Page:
In order to select political and cultural elites, a unified written language is very important, and the method of selecting elites is also very important. The standards must be unified, reliable, and be oriented to all parts of the country, including border areas, all ethnic groups, and all classes. To this end, after about 700 years, from the second century BC, the adoption of elections, investigations, and the final implementation of imperial examinations, a professional civil service system was formed that performed its duties according to law. In fact, it is the standard bureaucracy that Weber said, a kind of rational politics, and governance based on statutory law. Therefore, almost every dynasty in history in China, at least the main dynasties, has a complete code of law, integrating punishment, civil, and administration.
This legal system or rule of law has a very delicate double separation of powers, as well as the decentralization of powers implied by the system of prefectures and counties.
The first separation of powers is the separation of political power, military power and supervision. Unlike Montesquieu’s decentralization of power, military power and supervision were directed at the standing military system and civil service system of historical China. China had a standing army system that the West did not start to advocate until Adam Smith suggested so for a long time, mainly for the purpose of dealing with the harassment from the nomads and to prevent local separatism or banditry. The power of supervision is due to China’s professional civil service system, including local officials at various levels who are far from the imperial court under the system of prefectures and counties.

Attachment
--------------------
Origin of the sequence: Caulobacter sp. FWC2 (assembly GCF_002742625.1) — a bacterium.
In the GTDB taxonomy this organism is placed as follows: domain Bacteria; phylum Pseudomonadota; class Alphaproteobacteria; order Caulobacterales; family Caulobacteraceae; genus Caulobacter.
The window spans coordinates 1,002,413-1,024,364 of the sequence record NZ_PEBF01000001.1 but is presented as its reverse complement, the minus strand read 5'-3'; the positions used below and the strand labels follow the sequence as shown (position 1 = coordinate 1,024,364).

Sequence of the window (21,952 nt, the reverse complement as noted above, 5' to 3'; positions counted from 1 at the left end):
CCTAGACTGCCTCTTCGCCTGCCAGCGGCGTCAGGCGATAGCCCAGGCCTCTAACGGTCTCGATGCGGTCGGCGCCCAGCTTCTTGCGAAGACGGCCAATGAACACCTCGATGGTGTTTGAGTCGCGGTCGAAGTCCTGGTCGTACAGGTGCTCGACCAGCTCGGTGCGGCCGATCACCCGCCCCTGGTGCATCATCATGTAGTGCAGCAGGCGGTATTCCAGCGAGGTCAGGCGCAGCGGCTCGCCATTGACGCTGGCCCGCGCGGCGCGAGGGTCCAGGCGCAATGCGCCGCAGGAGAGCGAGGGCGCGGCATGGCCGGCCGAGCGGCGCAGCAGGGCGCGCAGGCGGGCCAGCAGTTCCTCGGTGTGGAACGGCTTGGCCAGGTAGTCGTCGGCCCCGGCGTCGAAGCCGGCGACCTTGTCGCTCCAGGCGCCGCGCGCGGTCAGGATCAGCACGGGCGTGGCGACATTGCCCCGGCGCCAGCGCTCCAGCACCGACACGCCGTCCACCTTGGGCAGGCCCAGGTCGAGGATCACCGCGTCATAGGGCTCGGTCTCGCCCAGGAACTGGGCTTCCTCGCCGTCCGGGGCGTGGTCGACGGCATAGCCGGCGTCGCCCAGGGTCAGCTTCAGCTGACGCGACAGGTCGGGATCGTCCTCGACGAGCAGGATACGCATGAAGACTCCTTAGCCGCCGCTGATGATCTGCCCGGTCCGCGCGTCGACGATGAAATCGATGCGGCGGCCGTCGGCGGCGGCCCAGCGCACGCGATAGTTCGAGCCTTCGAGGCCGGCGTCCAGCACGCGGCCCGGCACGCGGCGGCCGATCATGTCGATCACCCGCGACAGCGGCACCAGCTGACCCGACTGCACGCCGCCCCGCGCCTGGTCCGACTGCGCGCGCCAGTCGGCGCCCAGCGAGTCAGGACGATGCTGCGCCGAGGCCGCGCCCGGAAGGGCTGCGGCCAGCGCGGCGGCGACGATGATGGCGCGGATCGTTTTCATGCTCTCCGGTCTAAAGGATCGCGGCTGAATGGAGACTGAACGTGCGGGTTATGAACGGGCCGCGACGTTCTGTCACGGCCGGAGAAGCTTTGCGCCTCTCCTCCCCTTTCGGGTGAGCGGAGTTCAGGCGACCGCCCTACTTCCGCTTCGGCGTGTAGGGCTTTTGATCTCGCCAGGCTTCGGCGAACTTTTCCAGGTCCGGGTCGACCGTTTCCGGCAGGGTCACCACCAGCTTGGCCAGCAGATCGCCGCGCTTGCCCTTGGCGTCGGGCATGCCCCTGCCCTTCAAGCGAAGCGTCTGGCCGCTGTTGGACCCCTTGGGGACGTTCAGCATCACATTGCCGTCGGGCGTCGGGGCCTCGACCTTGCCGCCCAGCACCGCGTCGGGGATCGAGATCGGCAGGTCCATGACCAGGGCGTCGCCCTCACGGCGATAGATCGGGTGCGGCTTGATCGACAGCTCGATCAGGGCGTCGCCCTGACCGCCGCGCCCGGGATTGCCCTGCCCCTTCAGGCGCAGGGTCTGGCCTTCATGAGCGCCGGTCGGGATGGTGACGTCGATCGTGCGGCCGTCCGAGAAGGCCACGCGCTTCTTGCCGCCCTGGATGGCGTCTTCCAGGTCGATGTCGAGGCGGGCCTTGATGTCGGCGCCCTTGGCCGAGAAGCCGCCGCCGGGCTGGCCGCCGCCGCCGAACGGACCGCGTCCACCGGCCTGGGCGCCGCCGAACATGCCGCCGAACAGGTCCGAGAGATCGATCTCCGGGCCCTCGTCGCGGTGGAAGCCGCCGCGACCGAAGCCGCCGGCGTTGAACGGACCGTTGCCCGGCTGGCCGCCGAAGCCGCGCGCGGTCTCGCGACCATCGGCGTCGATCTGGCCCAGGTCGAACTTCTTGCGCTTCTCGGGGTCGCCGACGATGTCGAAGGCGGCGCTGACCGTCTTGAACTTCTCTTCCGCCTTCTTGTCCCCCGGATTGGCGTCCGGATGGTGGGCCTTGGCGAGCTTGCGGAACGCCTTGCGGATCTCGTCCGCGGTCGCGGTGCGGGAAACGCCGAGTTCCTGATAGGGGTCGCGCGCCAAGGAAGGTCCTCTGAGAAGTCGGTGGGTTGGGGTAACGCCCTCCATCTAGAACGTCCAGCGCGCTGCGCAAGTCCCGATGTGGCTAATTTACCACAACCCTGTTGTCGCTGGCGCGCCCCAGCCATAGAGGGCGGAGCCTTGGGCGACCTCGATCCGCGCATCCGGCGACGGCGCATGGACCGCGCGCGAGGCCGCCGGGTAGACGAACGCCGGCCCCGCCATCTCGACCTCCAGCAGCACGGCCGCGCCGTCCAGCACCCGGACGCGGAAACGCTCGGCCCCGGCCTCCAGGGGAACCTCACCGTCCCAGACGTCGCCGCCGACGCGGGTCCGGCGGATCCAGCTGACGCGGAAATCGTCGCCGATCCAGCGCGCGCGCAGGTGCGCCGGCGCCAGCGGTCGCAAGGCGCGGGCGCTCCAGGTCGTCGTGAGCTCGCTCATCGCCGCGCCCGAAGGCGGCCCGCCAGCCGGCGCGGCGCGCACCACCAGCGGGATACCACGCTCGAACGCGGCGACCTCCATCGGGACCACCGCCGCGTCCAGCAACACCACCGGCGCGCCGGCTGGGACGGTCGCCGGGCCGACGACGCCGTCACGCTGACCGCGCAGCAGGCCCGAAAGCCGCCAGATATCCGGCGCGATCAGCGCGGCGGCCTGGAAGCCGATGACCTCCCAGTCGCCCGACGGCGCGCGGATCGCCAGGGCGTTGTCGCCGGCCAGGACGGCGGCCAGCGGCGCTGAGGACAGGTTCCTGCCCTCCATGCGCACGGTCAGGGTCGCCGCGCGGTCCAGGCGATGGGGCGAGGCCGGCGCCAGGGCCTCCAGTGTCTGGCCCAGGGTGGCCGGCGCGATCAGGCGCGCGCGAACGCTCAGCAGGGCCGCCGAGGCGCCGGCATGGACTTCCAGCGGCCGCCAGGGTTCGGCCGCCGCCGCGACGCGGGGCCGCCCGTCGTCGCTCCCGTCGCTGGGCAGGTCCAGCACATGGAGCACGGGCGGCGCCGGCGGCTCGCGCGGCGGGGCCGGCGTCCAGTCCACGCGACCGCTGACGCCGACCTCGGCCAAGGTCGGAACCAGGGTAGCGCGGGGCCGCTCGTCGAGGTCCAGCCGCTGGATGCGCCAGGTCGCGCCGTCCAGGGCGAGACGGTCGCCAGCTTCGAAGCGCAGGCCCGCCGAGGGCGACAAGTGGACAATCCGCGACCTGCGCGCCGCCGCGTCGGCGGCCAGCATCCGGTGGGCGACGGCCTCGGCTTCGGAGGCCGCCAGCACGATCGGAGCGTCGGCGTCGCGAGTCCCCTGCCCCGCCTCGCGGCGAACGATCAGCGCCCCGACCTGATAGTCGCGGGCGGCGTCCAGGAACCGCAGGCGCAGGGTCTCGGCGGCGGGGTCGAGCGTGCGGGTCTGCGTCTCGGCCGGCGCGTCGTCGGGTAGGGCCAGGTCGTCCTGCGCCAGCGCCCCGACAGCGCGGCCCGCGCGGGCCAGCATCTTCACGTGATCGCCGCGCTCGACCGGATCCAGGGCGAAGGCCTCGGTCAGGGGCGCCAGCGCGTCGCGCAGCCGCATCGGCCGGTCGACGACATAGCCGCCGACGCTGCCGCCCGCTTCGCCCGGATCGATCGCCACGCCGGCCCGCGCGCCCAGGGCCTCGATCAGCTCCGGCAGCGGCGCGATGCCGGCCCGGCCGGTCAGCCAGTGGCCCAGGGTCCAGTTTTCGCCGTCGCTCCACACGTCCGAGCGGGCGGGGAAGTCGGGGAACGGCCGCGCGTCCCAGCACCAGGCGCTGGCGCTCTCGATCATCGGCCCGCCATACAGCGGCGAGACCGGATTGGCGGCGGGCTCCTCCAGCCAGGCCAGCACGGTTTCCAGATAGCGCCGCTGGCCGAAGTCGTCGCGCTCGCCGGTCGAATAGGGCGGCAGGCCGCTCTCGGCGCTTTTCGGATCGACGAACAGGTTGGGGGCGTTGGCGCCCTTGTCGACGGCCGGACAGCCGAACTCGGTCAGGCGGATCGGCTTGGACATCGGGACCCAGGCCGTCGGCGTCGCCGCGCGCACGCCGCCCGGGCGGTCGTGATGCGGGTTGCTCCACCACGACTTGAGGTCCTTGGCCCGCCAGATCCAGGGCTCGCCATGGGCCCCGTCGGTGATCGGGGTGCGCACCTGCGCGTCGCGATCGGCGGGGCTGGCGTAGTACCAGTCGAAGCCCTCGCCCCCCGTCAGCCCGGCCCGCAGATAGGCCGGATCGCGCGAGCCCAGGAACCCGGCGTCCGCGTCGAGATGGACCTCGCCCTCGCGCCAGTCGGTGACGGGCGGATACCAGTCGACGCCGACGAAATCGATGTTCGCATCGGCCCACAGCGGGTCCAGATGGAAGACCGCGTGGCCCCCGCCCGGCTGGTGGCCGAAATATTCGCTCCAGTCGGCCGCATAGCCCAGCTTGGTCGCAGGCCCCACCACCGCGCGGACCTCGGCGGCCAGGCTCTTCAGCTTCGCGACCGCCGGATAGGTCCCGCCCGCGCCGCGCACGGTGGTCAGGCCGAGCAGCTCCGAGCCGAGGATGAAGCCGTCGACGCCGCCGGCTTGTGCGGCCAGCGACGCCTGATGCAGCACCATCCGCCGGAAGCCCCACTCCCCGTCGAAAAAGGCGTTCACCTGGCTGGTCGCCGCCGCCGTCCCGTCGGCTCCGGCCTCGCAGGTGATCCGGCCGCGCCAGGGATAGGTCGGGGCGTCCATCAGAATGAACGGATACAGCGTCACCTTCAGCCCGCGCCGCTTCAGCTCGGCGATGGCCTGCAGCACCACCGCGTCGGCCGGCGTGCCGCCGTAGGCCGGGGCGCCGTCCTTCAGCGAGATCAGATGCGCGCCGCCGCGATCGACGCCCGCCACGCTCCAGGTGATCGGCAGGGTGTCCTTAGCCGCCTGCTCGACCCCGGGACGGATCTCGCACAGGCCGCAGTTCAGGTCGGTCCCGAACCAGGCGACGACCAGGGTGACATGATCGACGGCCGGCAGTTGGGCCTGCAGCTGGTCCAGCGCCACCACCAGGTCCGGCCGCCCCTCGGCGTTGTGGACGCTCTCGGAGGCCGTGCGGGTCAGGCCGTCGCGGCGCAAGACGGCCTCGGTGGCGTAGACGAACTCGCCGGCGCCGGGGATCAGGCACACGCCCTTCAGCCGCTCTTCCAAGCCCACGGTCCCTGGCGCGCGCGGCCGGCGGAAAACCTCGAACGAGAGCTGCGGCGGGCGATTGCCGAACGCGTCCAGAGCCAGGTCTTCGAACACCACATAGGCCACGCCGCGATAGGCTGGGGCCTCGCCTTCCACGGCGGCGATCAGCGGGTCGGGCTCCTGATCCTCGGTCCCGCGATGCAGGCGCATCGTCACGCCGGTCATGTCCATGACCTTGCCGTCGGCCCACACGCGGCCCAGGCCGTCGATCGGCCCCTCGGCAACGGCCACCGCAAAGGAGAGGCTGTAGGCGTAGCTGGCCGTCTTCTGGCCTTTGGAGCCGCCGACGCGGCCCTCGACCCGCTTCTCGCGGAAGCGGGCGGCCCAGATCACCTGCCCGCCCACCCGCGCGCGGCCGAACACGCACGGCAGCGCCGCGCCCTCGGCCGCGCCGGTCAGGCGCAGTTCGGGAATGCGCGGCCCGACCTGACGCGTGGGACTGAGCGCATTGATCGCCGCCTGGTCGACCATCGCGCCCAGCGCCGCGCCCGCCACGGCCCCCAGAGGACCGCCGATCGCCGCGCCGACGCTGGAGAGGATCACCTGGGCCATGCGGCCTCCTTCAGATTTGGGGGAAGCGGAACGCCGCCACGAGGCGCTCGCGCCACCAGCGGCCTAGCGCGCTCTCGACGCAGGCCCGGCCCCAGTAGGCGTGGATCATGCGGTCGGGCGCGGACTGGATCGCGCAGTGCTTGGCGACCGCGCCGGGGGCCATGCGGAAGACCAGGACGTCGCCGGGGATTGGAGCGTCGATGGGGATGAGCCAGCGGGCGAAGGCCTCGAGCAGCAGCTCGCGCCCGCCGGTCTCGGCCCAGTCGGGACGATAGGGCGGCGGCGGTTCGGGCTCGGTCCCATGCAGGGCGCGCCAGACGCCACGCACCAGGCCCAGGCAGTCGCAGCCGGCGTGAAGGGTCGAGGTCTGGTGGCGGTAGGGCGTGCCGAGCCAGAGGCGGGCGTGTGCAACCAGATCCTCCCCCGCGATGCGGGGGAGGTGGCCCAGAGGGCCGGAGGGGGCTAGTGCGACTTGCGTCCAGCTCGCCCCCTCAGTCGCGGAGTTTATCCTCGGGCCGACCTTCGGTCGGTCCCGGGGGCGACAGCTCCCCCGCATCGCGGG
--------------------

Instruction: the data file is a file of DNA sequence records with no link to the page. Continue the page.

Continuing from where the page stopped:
The second level of separation of powers is aimed at the “regime” including decision-making and governance, forming a three-department and six-minister system, being responsible for proposing the bill, reviewing and passing the bill, and the specific implementation.
Based on such a basic system, the country’s governance in farming China was not only governed by the rule of law in history, but more importantly, from the perspective of the results, until modern times, historical China was far less war and chaotic than Europe under the aristocracy before the 18th century.
Can copying foreign experience complete the rule of law in China?